It's hard to believe now that it has been over a year since we lost Wes Craven, one of the all-time great horror filmmakers who knew better than most how to truly scare an audience. His special gift wasn't that he was the most polished of directors; with only a few exceptions (like Scream), his movies were mostly rough edges. I happen to like rough edges. No, Craven's talent was for zeroing in on our primal fears and realizing them onscreen. He didn't want to spook us with tricks and jump scares and he rarely wanted the horror to be "fun." He wanted to shake us to our cores. This was especially true in much of his early work, primarily The Last House on the Left, A Nightmare on Elm Street, and The Hills Have Eyes, out now in a stunning limited edition Blu-ray from Arrow Video.

The Hills Have Eyes is all rough edges. The acting is uneven, the framing often simplistic, the editing crude, and even the makeup designs not entirely convincing. Guess what? None of that matters, because the movie works where it counts. It is a study of brutality and civilization being reduced to something animal and violent. It can be viewed as a reaction to the tumultuous 1960s, when war and racial strife and tragedy after tragedy shattered the illusion of idyllic 1950s America. It can be viewed as a metaphor for the Vietnam war, with the feral family and their "anything goes" approach to survival standing in for an unfamiliar Viet Cong and the US represented by the Carters, who had to quickly adapt to a new style of combat to meet the enemy on their level. Ultimately, the movie is about the tenuous barrier that separates civilization from savagery and how easily that barrier can be crossed with the right push. It's like Sam Peckinpah's Straw Dogs, but with way more cannibals.

In his first few films, Craven wanted to make movies that crossed the line because he wasn't even totally sure where the line was; growing up, he wasn't allowed to see horror movies and so he didn't have a sense of what was traditionally "acceptable" onscreen. It makes his early work feel dangerous, a quality that more or less went away as his films became slicker in the ’80s. There are images in The Hills Have Eyes that are particularly transgressive (the brutal murder of a dog, a baby being stolen, Bob Carter being crucified before being burned alive), but even the impact of those moments has lessened with time. What has not lessened is the overall feel of the film, which is like being dragged through dirt and sand and puddles of blood. It's sweaty and grimy and totally effective on a primal level.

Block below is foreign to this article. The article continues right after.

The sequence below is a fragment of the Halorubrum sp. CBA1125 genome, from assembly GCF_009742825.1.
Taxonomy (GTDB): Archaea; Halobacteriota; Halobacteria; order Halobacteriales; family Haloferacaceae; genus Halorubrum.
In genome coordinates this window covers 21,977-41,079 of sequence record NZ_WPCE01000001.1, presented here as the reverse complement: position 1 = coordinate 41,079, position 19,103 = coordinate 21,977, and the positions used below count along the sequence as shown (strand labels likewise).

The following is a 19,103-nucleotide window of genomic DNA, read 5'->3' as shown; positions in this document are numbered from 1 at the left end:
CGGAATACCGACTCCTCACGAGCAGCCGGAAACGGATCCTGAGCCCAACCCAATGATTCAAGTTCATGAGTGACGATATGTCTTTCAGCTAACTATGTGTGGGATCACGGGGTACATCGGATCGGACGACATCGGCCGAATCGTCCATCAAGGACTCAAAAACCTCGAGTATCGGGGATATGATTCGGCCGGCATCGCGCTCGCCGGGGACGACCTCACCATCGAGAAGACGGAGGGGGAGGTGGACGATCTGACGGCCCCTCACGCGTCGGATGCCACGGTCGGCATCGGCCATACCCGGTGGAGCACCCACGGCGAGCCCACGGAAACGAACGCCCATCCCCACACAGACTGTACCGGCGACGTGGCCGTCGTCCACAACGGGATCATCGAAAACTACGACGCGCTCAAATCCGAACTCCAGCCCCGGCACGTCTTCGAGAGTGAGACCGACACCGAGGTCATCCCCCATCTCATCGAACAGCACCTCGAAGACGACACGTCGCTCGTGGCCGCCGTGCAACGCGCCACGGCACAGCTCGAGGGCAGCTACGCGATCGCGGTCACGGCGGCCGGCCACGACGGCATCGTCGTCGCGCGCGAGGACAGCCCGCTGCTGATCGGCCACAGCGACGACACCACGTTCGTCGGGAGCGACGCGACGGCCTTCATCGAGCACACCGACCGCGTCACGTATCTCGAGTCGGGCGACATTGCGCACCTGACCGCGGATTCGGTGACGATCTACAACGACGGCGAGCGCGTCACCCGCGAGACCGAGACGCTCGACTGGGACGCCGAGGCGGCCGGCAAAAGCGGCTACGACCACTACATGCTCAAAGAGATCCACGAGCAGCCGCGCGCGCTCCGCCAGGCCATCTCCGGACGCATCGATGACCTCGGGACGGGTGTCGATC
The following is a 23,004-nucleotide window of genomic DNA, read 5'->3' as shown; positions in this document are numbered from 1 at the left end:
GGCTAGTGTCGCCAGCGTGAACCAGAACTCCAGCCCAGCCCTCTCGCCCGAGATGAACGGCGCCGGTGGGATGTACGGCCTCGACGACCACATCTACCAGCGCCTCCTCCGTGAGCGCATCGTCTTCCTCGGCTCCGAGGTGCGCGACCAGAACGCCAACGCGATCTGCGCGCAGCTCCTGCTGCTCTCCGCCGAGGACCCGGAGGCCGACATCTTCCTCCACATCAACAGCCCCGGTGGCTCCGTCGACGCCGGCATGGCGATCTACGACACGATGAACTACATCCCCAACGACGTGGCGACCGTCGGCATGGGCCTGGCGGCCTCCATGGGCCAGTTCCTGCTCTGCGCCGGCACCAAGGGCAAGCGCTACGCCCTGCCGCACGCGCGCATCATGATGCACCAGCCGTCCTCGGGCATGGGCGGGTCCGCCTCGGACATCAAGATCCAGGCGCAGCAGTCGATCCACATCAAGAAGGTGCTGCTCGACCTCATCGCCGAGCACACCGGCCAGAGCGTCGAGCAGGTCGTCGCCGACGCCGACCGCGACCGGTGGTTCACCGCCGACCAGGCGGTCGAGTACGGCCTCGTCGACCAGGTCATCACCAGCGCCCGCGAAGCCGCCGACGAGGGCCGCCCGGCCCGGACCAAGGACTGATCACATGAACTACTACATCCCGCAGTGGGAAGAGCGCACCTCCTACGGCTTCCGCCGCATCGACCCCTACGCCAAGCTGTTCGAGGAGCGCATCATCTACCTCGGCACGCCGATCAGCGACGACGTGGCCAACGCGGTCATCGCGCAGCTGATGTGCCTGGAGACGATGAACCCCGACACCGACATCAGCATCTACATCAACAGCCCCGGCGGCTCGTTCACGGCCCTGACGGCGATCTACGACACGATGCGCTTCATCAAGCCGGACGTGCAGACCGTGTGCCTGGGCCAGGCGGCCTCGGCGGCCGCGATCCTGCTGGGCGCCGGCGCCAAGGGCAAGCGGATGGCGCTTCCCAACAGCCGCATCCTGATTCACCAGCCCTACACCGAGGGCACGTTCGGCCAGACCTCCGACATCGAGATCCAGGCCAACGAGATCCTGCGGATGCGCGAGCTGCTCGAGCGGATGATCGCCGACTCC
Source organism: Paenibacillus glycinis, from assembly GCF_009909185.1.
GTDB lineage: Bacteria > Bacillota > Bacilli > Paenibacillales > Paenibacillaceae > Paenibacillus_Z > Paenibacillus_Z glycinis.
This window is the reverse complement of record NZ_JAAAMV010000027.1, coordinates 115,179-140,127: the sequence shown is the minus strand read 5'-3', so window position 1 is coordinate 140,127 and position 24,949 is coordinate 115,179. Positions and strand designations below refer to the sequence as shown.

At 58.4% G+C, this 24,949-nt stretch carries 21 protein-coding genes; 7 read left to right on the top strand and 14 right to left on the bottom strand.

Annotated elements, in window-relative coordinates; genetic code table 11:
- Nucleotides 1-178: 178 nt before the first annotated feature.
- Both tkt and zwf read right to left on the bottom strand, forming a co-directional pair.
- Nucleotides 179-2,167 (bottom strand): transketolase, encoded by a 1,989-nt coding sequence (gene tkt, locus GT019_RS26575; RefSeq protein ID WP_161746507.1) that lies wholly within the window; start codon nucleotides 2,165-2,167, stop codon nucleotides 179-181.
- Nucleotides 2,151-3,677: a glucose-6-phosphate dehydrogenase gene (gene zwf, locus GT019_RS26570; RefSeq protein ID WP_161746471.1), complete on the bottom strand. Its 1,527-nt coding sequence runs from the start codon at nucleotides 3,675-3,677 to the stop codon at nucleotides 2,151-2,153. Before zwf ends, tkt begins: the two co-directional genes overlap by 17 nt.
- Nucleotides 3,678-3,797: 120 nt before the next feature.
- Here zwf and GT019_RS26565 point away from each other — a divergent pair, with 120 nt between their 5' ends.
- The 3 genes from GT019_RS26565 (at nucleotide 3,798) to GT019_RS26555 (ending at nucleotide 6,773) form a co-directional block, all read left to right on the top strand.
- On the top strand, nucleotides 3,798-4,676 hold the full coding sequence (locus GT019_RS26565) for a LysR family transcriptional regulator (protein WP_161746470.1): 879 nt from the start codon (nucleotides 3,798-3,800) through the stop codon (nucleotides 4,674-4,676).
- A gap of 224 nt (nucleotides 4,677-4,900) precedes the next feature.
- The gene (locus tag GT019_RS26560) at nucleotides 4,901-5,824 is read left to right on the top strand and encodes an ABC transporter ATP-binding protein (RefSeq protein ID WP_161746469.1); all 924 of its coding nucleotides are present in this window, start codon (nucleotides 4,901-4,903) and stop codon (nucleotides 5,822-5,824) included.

Arrow's new Blu-ray of the movie is one of their best releases this year, presenting the film in a new 4K scan that reveals every detail, every speck of sand and dirt; because it was originally shot on 16mm, the new 1080p HD transfer is super grainy, but in a very deliberate way. It's a stunning remastering job. Many of the bonus features from Anchor Bay's special edition DVD have been carried over, including a characteristically thoughtful commentary from Craven and an "alternate" ending that essentially rearranges the events at the end of the movie so that Papa Jupiter is killed last, then carries on to one more "new" shot of the family reuniting and reaching out to Ruby to apparently join them (the film can also be played all the way through with this alternate ending in place). It provides a solace and a reaffirmation of the nuclear family unit not afforded to the theatrical cut, which is much more effective in its dissolve to red during a moment of violent frenzy and sends the audience out of the theater haunted and shaken.

Also carried over is the making-of documentary "Looking Back on The Hills Have Eyes," which features reminiscences from Craven, Michael Berryman, Dee Wallace, producer Peter Locke, and several others. New to the first disc are a pair of commentaries, the first with actors  Berryman, Janus Blythe, Susan Lanier, and Martin Speer, and the second with film scholar Mikel J. Koven, plus a collection of never-seen outtakes, interviews with star Speer and composer Don Peake, plus the standard collection of promotional stills, trailers, and TV spots. The limited special edition comes packaged with a booklet containing essays on the film and archival pictures, plus some postcards.

The Hills Have Eyes is never going to be my favorite Wes Craven movie (in full, possibly regrettable disclosure, it's one of the few horror movies where I prefer the remake), but I can't argue with its power or with its place in the history of the genre. Few mainstream horror directors have been as willing as Wes Craven to challenge audiences and push them to places they don't want to go. He leaves behind a legacy of sometimes brilliant, often messy movies that knew how to get to the heart of what horror is. I miss him every day. Movies like The Hills Have Eyes are the reason why.

Movie Score: 3.5/5,  Disc Score: 4.5/5

  • Patrick Bromley
    About the Author - Patrick Bromley

    Patrick lives in Chicago, where he has been writing about film since 2004. A member of the Chicago Film Critics Association and the Online Film Critics Society, Patrick's writing also appears on, and, the site he runs and hosts a weekly podcast.

    He has been an obsessive fan of horror and genre films his entire life, watching, re-watching and studying everything from the Universal Monsters of the '30s and '40s to the modern explosion of indie horror. Some of his favorites include Dr. Jekyll & Mr. Hyde (1931), Dawn of the Dead (1978), John Carpenter's The Thing and The Funhouse. He is a lover of Tobe Hooper and his favorite Halloween film is part 4. He knows how you feel about that. He has a great wife and two cool kids, who he hopes to raise as horror nerds.